Survival values emphasize economical and physical security. It is linked with a relatively ethnocentric outlook and low levels of trust and tolerance.

Self-expression values give high priority to social issues such as gender equality, environmental protection, immigration, minority rights, and the participation in political decision-making.

Inglehart and Welzel strongly suggest that in post-industrial societies, which tend to have high levels of existential security and autonomy, people naturally become more tolerant and focused on well-being and civic activism. At the opposite end, people in societies shaped by existential insecurity and rigid social constraints tend to emphasize economic and physical security above all. They feel threatened by foreigners, ethnic diversity, and cultural change — this can in turn lead to intolerance of minorities, insistence on traditional gender roles, and a generally authoritarian political outlook. A central component of this dimension involves the polarization between materialist and postmaterialist values. These values tap into an intergenerational shift from emphasis on economic and physical security toward increasing emphasis on self-expression, subjective well-being, and quality of life. 

Analysts like Geert Hofstede, working from different perspectives, have described similar cultural differences as collectivism versus individualism, or autonomy versus embeddedness, but according to Inglehart, they all tap a common axis of cross-cultural variation that reflects different levels of existential security.

The Inglehart-Welzel map aligns with the classic modernization theory which claims that secularization is linked to occupational specialization and is symptomatic of a worldwide transition from being an agrarian society to industrial and post-industrial society. These are themes that are also echoed in the works of Durkheim and Weber. In order to arrive at the desired groupings, the scientists seemingly don’t see any issue with mixing and comparing religion, geography, and economic background in the same categories.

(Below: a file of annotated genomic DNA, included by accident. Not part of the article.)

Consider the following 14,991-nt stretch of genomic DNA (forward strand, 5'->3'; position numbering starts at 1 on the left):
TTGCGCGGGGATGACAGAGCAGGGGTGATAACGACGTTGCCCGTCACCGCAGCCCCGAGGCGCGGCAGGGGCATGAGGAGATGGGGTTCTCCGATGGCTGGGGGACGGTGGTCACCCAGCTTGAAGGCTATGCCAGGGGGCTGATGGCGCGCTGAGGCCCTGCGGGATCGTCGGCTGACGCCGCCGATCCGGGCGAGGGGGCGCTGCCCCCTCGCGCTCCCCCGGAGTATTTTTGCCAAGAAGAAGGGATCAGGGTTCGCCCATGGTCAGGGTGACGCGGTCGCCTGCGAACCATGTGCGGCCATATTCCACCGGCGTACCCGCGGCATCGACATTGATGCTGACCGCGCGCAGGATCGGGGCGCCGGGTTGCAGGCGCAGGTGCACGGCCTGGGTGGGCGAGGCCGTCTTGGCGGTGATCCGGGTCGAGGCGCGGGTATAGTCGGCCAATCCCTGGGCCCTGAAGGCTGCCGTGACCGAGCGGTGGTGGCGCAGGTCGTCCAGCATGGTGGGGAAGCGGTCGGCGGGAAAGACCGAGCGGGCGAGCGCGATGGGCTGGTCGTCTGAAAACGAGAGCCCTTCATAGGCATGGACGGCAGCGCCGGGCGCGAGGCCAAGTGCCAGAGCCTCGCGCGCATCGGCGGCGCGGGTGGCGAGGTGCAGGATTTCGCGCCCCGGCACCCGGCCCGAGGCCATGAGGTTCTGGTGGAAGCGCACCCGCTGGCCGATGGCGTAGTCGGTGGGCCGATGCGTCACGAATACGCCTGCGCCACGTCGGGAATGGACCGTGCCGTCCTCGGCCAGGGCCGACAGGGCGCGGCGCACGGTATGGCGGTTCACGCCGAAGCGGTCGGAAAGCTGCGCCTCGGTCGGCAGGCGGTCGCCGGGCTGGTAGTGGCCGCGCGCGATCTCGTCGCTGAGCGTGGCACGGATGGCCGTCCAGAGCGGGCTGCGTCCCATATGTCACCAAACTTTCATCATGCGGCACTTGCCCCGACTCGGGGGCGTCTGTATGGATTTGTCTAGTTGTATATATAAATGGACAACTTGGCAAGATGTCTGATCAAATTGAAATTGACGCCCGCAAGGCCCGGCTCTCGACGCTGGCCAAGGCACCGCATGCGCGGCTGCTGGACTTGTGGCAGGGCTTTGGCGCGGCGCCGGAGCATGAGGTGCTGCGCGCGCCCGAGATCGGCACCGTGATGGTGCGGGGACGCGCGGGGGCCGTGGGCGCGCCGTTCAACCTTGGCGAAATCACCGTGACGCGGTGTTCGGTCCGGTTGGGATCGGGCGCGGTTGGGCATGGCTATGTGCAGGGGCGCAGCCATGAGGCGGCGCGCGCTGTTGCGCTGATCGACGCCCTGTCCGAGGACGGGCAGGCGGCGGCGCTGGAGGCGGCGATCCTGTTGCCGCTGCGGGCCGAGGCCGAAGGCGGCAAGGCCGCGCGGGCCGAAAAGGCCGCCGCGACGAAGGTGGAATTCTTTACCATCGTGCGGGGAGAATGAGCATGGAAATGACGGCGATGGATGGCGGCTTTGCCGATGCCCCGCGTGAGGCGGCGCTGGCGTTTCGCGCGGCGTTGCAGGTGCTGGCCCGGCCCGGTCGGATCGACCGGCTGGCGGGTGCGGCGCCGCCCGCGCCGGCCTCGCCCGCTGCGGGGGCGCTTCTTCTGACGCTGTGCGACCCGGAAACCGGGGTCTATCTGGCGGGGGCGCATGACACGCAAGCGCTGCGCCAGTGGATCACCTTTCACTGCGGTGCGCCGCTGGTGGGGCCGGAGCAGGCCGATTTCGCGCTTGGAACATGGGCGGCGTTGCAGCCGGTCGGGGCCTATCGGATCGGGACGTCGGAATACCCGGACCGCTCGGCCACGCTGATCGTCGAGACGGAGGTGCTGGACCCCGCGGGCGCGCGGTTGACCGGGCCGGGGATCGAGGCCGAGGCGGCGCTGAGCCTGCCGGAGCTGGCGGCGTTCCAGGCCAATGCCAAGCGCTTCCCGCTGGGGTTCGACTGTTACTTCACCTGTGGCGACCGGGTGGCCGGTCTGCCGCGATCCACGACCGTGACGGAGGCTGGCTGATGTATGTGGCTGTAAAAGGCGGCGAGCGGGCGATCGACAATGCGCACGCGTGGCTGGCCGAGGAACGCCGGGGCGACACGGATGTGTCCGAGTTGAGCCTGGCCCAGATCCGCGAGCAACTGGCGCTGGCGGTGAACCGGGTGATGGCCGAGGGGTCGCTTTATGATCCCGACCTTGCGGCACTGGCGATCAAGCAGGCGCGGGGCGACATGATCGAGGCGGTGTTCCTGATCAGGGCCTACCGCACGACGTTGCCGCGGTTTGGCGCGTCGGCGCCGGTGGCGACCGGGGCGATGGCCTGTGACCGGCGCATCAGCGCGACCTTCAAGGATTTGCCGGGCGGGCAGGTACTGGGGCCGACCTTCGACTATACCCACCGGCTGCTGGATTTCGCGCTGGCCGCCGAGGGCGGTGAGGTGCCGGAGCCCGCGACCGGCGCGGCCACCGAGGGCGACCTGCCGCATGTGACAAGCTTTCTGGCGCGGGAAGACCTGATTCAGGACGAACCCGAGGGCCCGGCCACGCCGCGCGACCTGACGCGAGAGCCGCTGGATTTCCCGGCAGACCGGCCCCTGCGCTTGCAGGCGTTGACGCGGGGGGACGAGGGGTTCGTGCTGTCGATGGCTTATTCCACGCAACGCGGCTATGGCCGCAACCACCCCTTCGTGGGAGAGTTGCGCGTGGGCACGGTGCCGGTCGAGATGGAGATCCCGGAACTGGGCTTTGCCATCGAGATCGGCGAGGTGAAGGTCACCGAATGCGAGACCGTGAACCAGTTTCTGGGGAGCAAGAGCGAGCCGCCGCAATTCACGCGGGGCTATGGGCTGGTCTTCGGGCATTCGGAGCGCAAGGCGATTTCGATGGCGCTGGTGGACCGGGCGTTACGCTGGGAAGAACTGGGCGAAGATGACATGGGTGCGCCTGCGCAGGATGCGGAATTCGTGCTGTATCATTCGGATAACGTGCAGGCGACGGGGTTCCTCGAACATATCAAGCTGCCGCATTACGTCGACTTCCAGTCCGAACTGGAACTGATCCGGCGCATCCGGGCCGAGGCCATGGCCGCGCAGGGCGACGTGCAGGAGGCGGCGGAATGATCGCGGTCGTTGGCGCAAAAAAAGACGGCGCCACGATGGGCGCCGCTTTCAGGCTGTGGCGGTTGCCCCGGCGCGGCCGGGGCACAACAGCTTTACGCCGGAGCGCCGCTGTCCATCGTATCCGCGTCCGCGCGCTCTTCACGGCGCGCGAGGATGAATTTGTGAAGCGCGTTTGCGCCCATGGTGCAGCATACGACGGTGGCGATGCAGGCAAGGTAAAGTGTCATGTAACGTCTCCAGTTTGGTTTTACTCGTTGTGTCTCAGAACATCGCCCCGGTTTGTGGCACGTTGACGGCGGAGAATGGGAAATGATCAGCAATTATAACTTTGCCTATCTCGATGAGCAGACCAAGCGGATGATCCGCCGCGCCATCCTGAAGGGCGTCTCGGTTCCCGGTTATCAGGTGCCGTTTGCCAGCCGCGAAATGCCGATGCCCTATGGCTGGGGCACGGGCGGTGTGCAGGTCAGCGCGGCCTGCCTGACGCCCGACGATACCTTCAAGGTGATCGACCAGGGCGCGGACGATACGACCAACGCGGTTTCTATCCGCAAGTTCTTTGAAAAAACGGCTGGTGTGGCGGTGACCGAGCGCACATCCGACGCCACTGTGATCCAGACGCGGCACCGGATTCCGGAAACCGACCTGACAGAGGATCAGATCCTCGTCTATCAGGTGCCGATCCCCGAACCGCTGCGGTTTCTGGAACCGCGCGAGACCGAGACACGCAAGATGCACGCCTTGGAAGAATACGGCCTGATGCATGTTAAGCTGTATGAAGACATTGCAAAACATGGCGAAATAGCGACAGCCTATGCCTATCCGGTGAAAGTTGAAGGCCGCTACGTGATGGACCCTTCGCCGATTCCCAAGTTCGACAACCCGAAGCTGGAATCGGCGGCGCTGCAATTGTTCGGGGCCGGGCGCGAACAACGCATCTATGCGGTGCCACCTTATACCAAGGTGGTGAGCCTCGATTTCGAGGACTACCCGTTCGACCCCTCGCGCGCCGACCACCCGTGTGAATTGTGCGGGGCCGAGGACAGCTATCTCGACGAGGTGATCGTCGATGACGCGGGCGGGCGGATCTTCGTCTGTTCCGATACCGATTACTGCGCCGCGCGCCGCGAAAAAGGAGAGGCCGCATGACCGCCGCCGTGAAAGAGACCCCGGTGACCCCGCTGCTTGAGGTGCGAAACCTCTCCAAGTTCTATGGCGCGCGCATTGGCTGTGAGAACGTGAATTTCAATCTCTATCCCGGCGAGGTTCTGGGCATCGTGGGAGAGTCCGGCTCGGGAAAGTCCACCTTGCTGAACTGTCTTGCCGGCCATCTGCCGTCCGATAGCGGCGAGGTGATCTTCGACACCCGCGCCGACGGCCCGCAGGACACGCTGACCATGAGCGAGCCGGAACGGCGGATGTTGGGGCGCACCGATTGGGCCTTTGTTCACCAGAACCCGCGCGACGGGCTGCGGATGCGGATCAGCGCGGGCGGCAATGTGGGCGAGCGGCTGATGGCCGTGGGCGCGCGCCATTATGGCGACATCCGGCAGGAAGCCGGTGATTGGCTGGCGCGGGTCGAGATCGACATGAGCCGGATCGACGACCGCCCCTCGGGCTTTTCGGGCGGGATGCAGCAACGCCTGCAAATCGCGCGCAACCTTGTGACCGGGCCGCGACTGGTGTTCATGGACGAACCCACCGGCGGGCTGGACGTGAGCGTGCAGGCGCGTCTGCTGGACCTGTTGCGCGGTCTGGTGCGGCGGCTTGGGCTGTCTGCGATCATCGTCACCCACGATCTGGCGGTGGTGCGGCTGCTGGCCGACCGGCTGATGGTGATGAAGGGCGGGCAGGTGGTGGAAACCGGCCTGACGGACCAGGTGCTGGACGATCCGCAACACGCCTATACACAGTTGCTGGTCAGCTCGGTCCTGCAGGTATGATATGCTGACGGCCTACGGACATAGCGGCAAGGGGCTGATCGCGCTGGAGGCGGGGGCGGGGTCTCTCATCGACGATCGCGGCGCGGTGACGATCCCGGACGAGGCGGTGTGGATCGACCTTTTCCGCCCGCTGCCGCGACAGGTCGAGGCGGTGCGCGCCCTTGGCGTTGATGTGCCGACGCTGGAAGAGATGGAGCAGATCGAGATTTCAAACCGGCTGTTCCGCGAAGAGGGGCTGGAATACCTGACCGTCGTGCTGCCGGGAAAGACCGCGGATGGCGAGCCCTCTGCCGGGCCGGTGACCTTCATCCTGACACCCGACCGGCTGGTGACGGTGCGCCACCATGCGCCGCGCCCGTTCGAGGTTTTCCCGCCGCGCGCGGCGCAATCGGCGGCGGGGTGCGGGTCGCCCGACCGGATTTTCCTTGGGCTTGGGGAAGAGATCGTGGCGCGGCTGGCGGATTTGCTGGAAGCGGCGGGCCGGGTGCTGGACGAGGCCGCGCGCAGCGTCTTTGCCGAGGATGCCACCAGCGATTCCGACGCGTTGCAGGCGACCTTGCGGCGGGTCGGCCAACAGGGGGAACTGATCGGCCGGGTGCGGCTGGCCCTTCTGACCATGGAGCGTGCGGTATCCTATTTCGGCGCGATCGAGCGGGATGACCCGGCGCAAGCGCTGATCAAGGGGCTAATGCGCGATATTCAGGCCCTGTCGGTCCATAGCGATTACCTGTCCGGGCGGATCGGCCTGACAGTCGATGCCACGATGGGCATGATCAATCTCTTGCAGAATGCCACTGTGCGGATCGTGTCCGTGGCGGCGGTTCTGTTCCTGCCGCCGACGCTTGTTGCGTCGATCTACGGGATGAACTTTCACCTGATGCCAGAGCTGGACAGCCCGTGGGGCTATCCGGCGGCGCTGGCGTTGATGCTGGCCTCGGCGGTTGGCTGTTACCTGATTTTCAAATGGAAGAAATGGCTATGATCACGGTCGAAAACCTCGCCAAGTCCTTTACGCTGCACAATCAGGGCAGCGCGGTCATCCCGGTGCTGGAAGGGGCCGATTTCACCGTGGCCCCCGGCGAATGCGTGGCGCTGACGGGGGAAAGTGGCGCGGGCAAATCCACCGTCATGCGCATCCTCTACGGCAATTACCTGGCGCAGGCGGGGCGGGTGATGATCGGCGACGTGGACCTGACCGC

What gives me most pause with the structure of this scatter plot is that the data points are represented by entire countries. Tiny Belgium, my home country, and no larger than the San Francisco Bay area, was artificially cooked up in the 1830s. It knits together three groups of peoples that not only speak a different language but also have completely different socio-cultural backgrounds. The Dutch-speaking Flemish are predominantly Catholic and have a much bigger agricultural tradition. The French-speaking Walloons live in one of the 19th century’s first industrialized regions. Secularization happened much earlier there. Since the inception of Belgium that section of the country has been much less religious as well. The German portion of Belgium was patched on after World War I as retribution and again illustrates how artificial and arbitrary this union really is. 

Finally, considering the United States as one single society makes even less sense. There are huge cultural differences between states. As I have gotten to know my adopted country better, I have come to realize that although its 50 states make up a union, socio-political attitudes vary greatly from state to state.

As a localization expert I have learned the hard way not to automatically consider countries to be cohesive entities. That is often a flawed assumption that can lead to the wrong conclusions quickly. While it might be helpful to analyze some of the complex cultural layers of the world population, I argue we should take the Inglehart-Welzel World Cultural Map with the proverbial grain of salt.